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The Belted Galloway is a traditional Scottish breed of beef cattle. It derives from the Galloway cattle of the Galloway region of south-western Scotland. It is adapted to living on the poor upland pastures and windswept moorlands of the region. The exact origin of the breed is unclear, although the white belt for which they are named – and which distinguishes the breed from the native black Galloway cattle – is often surmised to be the result of cross-breeding with the similarly-coloured Dutch Lakenvelder breed.

Belted Galloway
A belted galloway with a large white stripe down the middle of the cattle.
A Belted Galloway in pasture
Conservation statusWatched
  • Beltie
  • Oreo Cow[1]
  • Panda Cow
Country of originScotland
  • Male: 770-850 kg
  • Female: 450-675 kg
CoatBlack with large white stripe around middle
Horn statusPolled

Belted Galloways are primarily raised for their quality marbled beef, although they are sometimes milked or kept for ornament.


Breed historyEdit

The origin of the white belt is unknown, but generally presumed to have come from cross-breeding with Dutch Lakenvelder cattle.[2] A Polled Herd Book was started in 1852 which registered both Aberdeen-Angus and Galloways. Galloway breeders acquired their own herd book in 1878. The Dun[note 1] and Belted Galloway Association was formed in Scotland in 1921, and in 1951, the name of the organisation was changed to the Belted Galloway Society and dun cattle were no longer registered. It also keeps and records pedigrees for Belted Galloways and oversees the registration of White and Red Galloways.[3][4]

Currently in the UK, a thriving breeding programme is overseen and guided by the Belted Galloway Cattle Society. Belted Galloways were first brought to the United States by Mrs. McLean of East Kortright, New York. The "American Belted Galloway Breeders Society" was formed in the United States on 1 July 1951 by Harry A. Prock of Whitemarsh, Pennsylvania, Gordon Green of Quebec, Canada, and Charles C. Wells of East Lansing, Michigan. It is now known as "The US Belted Galloway Society Inc."[5]


Several Belted Galloways

Galloway cattle are naturally polled (without horns). The most visible characteristics are its long hair coat and the broad white belt that completely encircles its body, which gives the nickname of Oreo, after the cookie. Its coarse outer coat helps shed the rain, and its soft undercoat provides insulation and waterproofing, enabling the breed to spend winter outside.[6] Black Belteds are the most prominent, but Dun and Red Belteds are also recognised by breed societies, the latter being comparatively rare and sought after. A female Belted Galloway cannot be registered in the Herd Book if it has white above the dewclaw other than the belt, but can be registered in the Appendix. A bull can only be registered in the Herd Book if it has no other white than the belt.[7]

The dun colour is caused by a mutation in the PMEL gene, the same mutation that causes dun and silver dun in Highland cattle.[8] The black and red coat colours are caused by the same alleles of the MC1R gene, ED for black and e/e for red, as in most other breeds of cattle.

Bulls weigh from 1,700 to 2,300 pounds (770 to 1,040 kg), with the average being around 1,800 pounds (820 kg). Cows weigh from 1,000 to 1,500 pounds (450 to 680 kg), with the average being around 1,250 pounds (570 kg). Calves generally weigh around 70 pounds (32 kg) at birth.[9] Belted Galloways are generally of a quiet temperament, but still maintain a maternal instinct and protect calves against perceived threats.[6][10]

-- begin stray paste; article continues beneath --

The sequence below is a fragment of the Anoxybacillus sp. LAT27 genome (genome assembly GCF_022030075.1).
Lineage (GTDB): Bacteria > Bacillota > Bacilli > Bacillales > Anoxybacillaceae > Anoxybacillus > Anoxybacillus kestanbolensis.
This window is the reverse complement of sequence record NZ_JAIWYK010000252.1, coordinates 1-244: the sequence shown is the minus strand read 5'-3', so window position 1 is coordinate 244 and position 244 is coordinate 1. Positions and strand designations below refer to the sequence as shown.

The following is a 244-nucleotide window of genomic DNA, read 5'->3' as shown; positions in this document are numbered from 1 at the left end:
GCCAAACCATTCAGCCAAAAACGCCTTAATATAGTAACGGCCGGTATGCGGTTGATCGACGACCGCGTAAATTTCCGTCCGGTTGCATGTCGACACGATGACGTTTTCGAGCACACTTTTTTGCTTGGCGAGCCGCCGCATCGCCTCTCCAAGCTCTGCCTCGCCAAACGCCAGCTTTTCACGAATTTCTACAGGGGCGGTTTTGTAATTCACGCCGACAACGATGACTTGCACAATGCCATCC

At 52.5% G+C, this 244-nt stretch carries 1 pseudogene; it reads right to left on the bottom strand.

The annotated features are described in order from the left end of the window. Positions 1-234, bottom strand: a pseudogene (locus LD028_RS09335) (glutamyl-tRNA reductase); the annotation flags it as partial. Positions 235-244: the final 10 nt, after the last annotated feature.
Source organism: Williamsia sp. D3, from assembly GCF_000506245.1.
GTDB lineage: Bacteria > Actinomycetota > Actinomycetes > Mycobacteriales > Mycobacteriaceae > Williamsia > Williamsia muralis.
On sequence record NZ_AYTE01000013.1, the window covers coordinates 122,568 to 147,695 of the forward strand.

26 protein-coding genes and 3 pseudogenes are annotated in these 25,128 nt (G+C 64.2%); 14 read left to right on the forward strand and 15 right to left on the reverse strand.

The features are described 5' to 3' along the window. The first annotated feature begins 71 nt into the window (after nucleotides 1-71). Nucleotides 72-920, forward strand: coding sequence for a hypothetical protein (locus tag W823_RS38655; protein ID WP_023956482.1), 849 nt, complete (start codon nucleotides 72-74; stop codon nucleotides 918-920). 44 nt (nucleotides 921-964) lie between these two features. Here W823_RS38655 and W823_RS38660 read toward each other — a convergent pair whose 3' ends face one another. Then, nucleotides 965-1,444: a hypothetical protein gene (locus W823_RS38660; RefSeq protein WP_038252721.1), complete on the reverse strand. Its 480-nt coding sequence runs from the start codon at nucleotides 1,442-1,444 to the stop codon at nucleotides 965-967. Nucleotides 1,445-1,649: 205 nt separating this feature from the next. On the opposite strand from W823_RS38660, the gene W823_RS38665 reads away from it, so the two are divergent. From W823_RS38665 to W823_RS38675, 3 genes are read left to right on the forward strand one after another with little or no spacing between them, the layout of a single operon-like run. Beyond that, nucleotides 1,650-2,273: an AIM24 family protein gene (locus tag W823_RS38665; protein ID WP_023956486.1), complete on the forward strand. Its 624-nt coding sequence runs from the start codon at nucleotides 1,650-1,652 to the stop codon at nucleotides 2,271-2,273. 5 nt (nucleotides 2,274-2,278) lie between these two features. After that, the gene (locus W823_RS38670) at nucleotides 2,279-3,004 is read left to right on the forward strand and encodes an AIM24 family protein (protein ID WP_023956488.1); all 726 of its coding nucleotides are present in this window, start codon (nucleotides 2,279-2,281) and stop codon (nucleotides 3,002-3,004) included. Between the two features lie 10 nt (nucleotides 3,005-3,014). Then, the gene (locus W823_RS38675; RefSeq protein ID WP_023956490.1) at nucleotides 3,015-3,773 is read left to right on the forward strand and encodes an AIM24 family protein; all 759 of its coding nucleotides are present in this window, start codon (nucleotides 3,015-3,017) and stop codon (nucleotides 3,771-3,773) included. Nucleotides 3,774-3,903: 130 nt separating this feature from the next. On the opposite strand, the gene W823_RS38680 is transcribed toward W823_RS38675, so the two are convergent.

They are well-suited for rough grazing land and will use coarse grasses other breeds would shun. They are able to maintain a good condition on less than ideal pasture, and produce high-quality beef on grass alone.[4]


The Belted Galloway is listed by the American Livestock Breeds Conservancy as a "recovering" breed ,[11] which means there are more than 2,500 annual registrations in the United States and a global population greater than 10,000, but they were once on the "watch" list.[12] About 18,390 cattle were registered in the US in 2015.[13]

In the UK in 2007, they were formally removed from the Rare Breeds Survival Trust's watch list, having recovered sufficiently from the devastation of the foot and mouth crisis of the early 2000s, to have exceeded 1500 registered breeding females.[14]



  1. ^ Dun is a light brown colour caused by the dun gene


  1. ^ Belted Galloways: The "Oreo-Cookie" Cow
  2. ^ Oklahoma State University breed profile
  3. ^ "Belted Galloway Society - History". Retrieved 20 June 2015.
  4. ^ a b "Belted Galloway Cattle". The Cattle Site. Retrieved 20 June 2015.
  5. ^ "History and Attributes of Belted Galloway Cattle". Retrieved 20 June 2015.
  6. ^ a b "Rare Breeds Survival Trust — Belted Galloway". Rare Breeds Survival Trust. Archived from the original on 27 December 2016. Retrieved 20 June 2015.
  7. ^ "Belted Galloway Society - Registration Criteria". Belted Galloway Society. Retrieved 25 August 2015.
  8. ^ Schmutz, S. M. and Dreger, D. L. 2013. Interaction of MC1R and SILV alleles on solid coat colors in Highland Cattle. Animal Genetics 44:9-13.
  9. ^ "Belted Galloway Breed Information". Retrieved 25 August 2015.
  10. ^ "Britannic Rare Breeds — Belted Galloway". Archived from the original on 12 September 2011. Retrieved 20 June 2015.
  11. ^ "American Livestock Conservancy — Belted Galloway". Retrieved 20 June 2015.
  12. ^ "Livestock Conservancy - Parameters for Classification". Retrieved 25 August 2015.
  13. ^ "Belted Galloway Society - Newsletter" (PDF). April 2015. p. 4. Retrieved 25 August 2015.
  14. ^ "That is Farming - Belted Galloway Facts". Retrieved 25 August 2015.